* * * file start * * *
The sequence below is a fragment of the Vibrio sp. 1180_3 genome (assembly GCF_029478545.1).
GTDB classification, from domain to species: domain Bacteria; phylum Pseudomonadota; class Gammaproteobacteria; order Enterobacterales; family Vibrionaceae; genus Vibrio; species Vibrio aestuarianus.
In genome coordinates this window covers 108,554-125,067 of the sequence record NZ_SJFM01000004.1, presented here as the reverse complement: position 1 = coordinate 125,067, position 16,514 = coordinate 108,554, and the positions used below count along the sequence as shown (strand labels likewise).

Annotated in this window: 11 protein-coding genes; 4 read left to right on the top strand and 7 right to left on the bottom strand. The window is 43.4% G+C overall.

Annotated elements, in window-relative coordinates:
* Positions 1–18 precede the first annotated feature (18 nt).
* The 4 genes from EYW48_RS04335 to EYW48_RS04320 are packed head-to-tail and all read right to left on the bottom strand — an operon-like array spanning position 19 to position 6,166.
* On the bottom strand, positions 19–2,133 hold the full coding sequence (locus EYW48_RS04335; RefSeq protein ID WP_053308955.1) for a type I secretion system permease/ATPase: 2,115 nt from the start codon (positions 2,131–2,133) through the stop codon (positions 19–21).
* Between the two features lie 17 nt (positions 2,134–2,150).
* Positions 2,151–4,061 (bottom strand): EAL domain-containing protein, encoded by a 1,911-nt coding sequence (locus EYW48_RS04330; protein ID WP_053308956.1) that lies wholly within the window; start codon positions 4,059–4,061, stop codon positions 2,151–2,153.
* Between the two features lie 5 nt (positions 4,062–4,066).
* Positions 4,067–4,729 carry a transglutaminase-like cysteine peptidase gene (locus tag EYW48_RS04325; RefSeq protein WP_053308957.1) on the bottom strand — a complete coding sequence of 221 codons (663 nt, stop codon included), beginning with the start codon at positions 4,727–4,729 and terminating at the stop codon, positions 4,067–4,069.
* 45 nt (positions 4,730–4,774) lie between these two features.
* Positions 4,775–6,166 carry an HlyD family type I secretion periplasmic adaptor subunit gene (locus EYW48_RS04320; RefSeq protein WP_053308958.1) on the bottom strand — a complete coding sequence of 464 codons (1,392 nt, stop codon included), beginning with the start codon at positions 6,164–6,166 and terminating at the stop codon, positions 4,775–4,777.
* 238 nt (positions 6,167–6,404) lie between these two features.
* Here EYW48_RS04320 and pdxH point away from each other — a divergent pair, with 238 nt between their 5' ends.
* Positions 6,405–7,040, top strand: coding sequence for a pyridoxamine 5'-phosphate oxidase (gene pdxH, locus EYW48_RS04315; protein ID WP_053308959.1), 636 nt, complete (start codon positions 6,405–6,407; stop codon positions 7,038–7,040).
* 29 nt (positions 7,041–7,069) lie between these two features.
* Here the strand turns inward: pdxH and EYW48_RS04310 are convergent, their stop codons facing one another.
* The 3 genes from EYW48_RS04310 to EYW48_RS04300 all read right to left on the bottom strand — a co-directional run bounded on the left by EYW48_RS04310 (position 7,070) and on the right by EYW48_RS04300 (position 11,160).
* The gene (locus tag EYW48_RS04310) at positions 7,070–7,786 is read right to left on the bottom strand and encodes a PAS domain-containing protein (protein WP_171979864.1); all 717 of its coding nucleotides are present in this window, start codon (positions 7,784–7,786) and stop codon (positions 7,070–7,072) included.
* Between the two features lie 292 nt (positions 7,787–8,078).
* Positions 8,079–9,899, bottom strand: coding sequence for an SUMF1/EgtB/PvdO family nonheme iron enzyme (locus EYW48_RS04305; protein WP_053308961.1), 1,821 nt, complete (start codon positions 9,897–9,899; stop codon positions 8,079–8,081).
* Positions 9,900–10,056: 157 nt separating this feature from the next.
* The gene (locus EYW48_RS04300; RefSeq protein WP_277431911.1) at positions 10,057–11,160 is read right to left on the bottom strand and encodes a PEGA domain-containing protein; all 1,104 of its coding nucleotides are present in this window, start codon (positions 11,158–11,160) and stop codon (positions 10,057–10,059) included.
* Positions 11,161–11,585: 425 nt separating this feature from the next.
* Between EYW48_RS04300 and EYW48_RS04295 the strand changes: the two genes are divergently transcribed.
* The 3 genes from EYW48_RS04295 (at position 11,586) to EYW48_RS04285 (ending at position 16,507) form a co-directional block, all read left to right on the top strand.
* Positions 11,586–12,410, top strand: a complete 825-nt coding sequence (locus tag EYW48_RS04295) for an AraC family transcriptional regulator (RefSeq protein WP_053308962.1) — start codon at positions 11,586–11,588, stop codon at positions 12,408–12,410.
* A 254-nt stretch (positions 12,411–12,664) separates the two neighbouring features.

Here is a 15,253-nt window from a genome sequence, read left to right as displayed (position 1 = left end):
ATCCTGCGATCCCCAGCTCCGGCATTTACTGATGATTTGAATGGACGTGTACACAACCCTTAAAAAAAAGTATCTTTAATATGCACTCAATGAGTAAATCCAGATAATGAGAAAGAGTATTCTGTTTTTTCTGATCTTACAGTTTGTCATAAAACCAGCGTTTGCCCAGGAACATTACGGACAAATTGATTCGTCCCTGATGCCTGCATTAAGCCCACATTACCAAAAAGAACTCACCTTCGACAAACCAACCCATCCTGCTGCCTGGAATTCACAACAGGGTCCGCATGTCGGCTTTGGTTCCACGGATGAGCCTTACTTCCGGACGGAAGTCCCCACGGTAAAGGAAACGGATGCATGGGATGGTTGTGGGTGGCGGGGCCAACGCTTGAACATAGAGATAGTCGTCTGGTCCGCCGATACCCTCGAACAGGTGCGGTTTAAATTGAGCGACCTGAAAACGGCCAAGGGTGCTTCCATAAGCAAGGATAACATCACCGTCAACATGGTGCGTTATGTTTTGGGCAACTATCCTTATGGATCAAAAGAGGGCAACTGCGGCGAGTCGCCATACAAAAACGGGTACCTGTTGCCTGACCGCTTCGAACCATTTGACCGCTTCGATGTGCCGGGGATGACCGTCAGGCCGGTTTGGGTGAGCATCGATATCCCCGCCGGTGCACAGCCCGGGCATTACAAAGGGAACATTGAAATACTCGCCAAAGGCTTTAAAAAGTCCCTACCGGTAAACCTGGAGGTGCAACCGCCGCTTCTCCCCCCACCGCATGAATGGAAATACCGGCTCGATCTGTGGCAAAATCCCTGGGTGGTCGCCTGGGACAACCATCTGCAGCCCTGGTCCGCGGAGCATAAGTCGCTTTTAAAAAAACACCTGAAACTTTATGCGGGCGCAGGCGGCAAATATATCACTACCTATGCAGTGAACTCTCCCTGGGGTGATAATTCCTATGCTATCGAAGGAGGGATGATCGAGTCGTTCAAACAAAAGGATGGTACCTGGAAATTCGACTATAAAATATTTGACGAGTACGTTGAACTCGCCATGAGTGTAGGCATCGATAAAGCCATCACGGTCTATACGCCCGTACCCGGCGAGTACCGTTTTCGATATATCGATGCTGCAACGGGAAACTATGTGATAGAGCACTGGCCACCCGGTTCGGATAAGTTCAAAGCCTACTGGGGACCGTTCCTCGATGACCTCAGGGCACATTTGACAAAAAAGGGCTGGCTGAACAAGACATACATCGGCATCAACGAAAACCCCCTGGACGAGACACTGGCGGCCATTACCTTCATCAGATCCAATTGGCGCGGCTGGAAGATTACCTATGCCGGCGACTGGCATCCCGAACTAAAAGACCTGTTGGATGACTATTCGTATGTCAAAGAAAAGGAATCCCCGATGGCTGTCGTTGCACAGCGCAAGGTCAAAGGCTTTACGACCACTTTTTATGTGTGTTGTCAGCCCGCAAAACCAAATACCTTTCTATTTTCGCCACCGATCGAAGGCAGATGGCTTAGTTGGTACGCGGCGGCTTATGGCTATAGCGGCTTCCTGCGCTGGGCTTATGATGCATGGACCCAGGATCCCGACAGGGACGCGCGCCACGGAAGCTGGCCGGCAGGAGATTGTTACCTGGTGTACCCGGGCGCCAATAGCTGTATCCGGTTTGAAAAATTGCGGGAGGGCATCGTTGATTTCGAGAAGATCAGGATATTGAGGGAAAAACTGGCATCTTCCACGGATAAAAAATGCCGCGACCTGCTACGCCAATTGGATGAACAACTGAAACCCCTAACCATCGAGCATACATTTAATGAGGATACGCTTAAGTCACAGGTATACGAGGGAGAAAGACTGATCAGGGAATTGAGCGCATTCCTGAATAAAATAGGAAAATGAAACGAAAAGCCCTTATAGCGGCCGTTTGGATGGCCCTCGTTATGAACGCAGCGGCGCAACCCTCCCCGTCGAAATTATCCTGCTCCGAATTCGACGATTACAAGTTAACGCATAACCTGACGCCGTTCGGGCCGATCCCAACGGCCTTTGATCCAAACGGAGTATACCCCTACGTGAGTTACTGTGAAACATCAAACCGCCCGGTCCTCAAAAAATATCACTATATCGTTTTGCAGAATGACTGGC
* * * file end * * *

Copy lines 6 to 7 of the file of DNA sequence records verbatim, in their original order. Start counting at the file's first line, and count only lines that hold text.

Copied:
* Positions 1–18 precede the first annotated feature (18 nt).
* The 4 genes from EYW48_RS04335 to EYW48_RS04320 are packed head-to-tail and all read right to left on the bottom strand — an operon-like array spanning position 19 to position 6,166.